One of the unfortunate aspects of sump pumps is that they get ignored until they malfunction. It is important to make a regular assessment of a sump pump to ensure that it is performing properly. Many of the problems related to a sump pump are very easy to correct with little effort. Repairs can be in the electrical connections, water intake and discharge, or the float mechanism. Checking the condition of a sump pump can prevent major damage.
Submersible Sump Pump
A submersible sump pump is placed into the sump pit and can be immersed in water. As the name implies, submersible sump pumps operate when covered with water. They have a motor that is enclosed in a water sealed watertight casing. This particular design of sump pump is preferred since they operate quietly and noise free.
A submersible sump pump uses a sensor to detect when the level of the water in the sump pit reaches a critical level. An impeller, rotor blade designed to increase water flow, forces excess water out of the sump pit through an attached pipe. Water is directed away from the property and into a sewer or drainage area.
Though all sump pumps are designed to remove excess water, there are distinct advantages of a submersible sump pump over non-submersible ones, which is how the water is pumped out of the house. A submersible sump pump uses direct pressure through a pipe or hose to remove access, a more effective method than suction, because it covers greater distance.
Since a submersible sump pump is immersed, it does not have to be primed to begin operation while non-submersible sump pumps have to have water added. This special feature means that the pump will be instantly activated once installed. Since submersible sump pumps do not have to be primed, the motor is protected from burnout or damage. Non-submersible sump pumps require priming to activate, and their motors can burn out more readily.
Of all of the various varieties of sump pumps, submersible sump pumps are capable of pumping the highest volume of water. If they have a battery backup system, they provide excellent protection against flooding and water damage.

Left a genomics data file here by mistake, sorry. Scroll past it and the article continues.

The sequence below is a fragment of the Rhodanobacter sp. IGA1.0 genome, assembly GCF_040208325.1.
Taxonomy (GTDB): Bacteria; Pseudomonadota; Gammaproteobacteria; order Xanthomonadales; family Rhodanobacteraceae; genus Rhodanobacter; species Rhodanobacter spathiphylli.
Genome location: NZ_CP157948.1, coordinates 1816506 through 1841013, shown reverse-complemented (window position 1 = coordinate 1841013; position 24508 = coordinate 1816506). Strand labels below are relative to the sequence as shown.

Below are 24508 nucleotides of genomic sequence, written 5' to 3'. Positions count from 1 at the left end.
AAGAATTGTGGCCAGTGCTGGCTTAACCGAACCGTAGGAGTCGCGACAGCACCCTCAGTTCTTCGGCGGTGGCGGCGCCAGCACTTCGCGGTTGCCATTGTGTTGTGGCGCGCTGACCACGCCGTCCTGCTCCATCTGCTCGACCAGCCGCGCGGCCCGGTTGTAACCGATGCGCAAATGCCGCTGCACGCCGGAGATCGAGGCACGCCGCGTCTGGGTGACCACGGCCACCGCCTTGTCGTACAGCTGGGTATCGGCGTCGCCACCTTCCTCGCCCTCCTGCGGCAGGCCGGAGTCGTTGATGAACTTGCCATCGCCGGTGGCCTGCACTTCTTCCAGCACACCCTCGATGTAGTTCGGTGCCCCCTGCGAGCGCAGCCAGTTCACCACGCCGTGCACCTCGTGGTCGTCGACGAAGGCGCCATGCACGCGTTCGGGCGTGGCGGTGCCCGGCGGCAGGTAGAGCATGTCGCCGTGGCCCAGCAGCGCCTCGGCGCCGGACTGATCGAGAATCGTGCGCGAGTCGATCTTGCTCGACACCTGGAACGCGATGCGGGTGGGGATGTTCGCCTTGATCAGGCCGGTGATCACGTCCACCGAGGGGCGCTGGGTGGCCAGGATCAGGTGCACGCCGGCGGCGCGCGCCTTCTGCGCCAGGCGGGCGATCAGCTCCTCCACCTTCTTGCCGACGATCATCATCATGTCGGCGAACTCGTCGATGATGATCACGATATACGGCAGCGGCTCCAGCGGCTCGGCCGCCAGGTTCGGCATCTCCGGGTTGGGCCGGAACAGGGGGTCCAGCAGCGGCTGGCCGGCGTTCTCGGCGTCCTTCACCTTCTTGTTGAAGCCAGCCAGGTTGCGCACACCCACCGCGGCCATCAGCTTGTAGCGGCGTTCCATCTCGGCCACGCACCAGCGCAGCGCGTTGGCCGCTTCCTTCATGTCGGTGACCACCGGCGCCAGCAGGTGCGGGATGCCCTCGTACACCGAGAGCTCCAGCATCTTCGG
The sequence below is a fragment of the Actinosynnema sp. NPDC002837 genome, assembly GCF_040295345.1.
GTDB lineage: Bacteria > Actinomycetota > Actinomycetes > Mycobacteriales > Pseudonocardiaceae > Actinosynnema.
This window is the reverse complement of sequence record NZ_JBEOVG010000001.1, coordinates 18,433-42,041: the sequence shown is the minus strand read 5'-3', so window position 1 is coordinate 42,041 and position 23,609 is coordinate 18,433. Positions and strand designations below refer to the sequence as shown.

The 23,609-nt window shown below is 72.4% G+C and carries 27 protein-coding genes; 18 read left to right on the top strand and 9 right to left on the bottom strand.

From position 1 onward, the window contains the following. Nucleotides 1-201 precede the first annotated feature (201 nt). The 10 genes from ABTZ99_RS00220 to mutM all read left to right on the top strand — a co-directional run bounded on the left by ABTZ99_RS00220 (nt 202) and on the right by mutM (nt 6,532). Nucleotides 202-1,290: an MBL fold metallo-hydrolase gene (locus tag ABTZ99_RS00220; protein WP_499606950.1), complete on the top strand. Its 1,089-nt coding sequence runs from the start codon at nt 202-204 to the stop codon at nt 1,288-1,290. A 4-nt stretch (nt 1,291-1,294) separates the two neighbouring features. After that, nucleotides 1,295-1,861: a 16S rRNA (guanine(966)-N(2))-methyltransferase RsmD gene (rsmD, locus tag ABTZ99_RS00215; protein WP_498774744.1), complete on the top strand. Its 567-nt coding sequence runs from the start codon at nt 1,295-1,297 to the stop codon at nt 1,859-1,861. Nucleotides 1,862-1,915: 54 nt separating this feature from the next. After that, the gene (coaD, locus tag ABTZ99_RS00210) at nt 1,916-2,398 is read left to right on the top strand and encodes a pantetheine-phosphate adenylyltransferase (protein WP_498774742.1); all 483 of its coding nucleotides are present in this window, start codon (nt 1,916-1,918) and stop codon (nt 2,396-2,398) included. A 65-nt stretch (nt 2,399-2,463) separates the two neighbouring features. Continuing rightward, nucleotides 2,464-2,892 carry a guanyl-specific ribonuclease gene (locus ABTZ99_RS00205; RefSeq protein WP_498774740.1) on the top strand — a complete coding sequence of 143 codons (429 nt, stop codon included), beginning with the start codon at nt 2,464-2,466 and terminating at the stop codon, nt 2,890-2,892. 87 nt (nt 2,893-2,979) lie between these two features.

As with any type of critical household device, it is important to check the sump pump on a regular schedule. The low need for maintenance of a submersible sump pump system lessens the number of times the system will need to be checked.
Water Powered Sump Pumps
Water powered sump pumps can still function if the power goes out, an important advantage during heavy storms. The pump is powered by the water supply to the house and does not require any electricity. For every one gallon of water, it is able to pump two gallons of water out of the sump pit. As with other sump pumps, the water powered sump pump has a float that activates the pump when a preset level of water is reached.
Since the water powered sump pump uses water as its power source, there isn’t any waste of water or energy. The water that it uses as power goes back to the earth through storm sewers or percolation. There aren’t any by products, waste, or excess from its operation.
The water sump pump works through the use of water pressure. When the water in the sump pit rises above the normal level, the float in the pit rises and opens a valve to the water supply through a base pump ejector. The flow of water creates suction that draws water up from the pit and discharges it outside. Once the float returns to an acceptable level, the pump continues to operate until the pit is completely drained.